Is your mask really safe?

I observed six different types of face masks being used in India during the COVID-19 pandemic under my Foldscope. Depending on the size of the spaces between the fibres of the masks, I analysed the ability of each mask to protect the wearer, and those around the wearer.

Blue Disposable Mask

A regular, single-use disposable mask available at most local pharmacies.

The topmost layer of fibres is in focus. There is very little light passing through, indicating that there are less gaps. The gaps and fibres are evenly spaced.

Conclusion: Safe

Green Disposable Mask

Another type of regular, single-use disposable mask available at most local pharmacies.

The mask has a dotted pattern on the surface when seen up close.

Multiple layers of fibres are in focus and visible. There are some large gaps between the fibres. Light passing through is bright, indicating that there are no fibres there. The fibres are not evenly spaced; in some areas they are dense, in others they are sparse.

Conclusion: Not safe

Surgical Mask (procured from a tertiary hospital pharmacy)

This has an appearance similar to that of a regular blue disposable mask.

The topmost layer of fibres is in focus. It looks a lot like the blue mask above, but the light passing through in this case is of uniform brightness throughout.

Conclusion: Safe

Single-layered Cloth Mask

A flimsy, thin cotton cloth mask; the one people opt for out of preference for convenience, comfort, and perhaps fashion.

Clearly, this is not a mask worth wearing. The gaps between the weave of the fibres are immense; and the light shines through, unblocked.

Conclusion: Not safe

Triple-layered Cloth Mask

This mask is thicker than the cloth mask observed previously. It is reusable and washable.

The beautiful weave of the threads in the topmost cloth layer is clearly visible. These cloth fibres look very different from the synthetic ones in the disposable masks. There are few gaps in the top layer itself, not including the finer middle layer. Very little light passes through, and the spaces between the threads are small.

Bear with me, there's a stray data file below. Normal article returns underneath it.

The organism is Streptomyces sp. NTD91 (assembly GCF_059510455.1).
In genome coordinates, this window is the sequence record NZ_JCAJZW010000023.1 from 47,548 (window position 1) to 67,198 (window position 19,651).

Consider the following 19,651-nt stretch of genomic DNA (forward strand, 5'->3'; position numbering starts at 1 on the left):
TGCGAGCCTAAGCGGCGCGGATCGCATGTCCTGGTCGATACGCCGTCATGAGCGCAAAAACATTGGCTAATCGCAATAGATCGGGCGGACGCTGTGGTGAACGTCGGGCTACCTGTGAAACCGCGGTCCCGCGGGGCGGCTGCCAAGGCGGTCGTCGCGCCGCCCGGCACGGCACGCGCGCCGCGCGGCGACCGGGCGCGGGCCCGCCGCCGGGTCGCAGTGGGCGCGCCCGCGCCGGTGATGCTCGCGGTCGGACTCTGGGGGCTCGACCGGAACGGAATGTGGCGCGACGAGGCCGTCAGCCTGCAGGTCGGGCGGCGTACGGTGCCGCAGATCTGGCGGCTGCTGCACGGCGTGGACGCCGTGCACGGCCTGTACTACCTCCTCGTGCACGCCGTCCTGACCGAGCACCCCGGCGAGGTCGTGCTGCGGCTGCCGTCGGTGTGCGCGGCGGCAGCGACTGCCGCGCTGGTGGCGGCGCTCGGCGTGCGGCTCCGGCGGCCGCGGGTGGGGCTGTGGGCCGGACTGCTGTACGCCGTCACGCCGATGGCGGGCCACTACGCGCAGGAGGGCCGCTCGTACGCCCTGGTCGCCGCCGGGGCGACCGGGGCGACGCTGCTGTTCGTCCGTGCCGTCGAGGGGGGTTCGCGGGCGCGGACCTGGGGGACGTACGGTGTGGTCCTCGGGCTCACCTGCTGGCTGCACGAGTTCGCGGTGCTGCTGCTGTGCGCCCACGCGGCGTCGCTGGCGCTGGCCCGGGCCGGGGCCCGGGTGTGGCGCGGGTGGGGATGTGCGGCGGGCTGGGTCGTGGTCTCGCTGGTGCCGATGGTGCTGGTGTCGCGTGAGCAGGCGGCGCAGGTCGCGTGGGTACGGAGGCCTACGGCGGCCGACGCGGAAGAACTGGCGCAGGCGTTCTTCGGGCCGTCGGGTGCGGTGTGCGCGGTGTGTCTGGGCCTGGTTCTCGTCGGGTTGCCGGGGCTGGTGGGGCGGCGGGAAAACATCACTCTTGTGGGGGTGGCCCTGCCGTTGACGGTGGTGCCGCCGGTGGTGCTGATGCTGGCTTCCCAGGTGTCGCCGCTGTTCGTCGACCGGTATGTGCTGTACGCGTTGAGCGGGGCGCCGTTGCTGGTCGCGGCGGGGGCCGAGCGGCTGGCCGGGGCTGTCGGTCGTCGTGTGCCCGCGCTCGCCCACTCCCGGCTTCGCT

Conclusion: Safe

Multiple-use N95 Mask

A washable N95 mask which can be used many times. It is slightly thicker than disposable masks, but ensures comfort and breathability.

The topmost layer of fibres is in focus. The fibres are spaced evenly and densely. There is absolutely no bright light passing through without incurring an obstruction, indicating almost zero gaps.

Conclusion: Safe

The result (from safest to most unsafe):

  1. Multiple-use N95 Mask
  2. Surgical Mask
  3. Triple-layered Cloth Mask
  4. Blue Disposable Mask
  5. Green Disposable Mask (with dotted pattern)
  6. Single-layered Cloth Mask


A newspaper article I came across at a much later date, which further verifies my findings.

Always remember the three golden rules of wearing a mask too!

  1. Do not touch the outside of the mask.
  2. Pick a mask that is snug and fits you well, so that you don’t keep touching it to adjust it.
  3. Make sure the mask covers your nose and mouth, at all times.

Also, never wear a valved mask. It protects you, but not others near you.


6 Comments Add yours

  1. imodernleaf says:

    Great job, nice way of using foldscope.

  2. Kazi Rageeb says:

    Nice job

    1. CookerBird says:

      Thank you @imodernleaf and @Kazi Rageeb

  3. gracehu says:

    Wow, this was an incredible way of viewing the microfibers with a Foldscope, thank you for sharing and keep up the good work! 🙂

  4. R1D8W4N says:

    This is amazing 🤩

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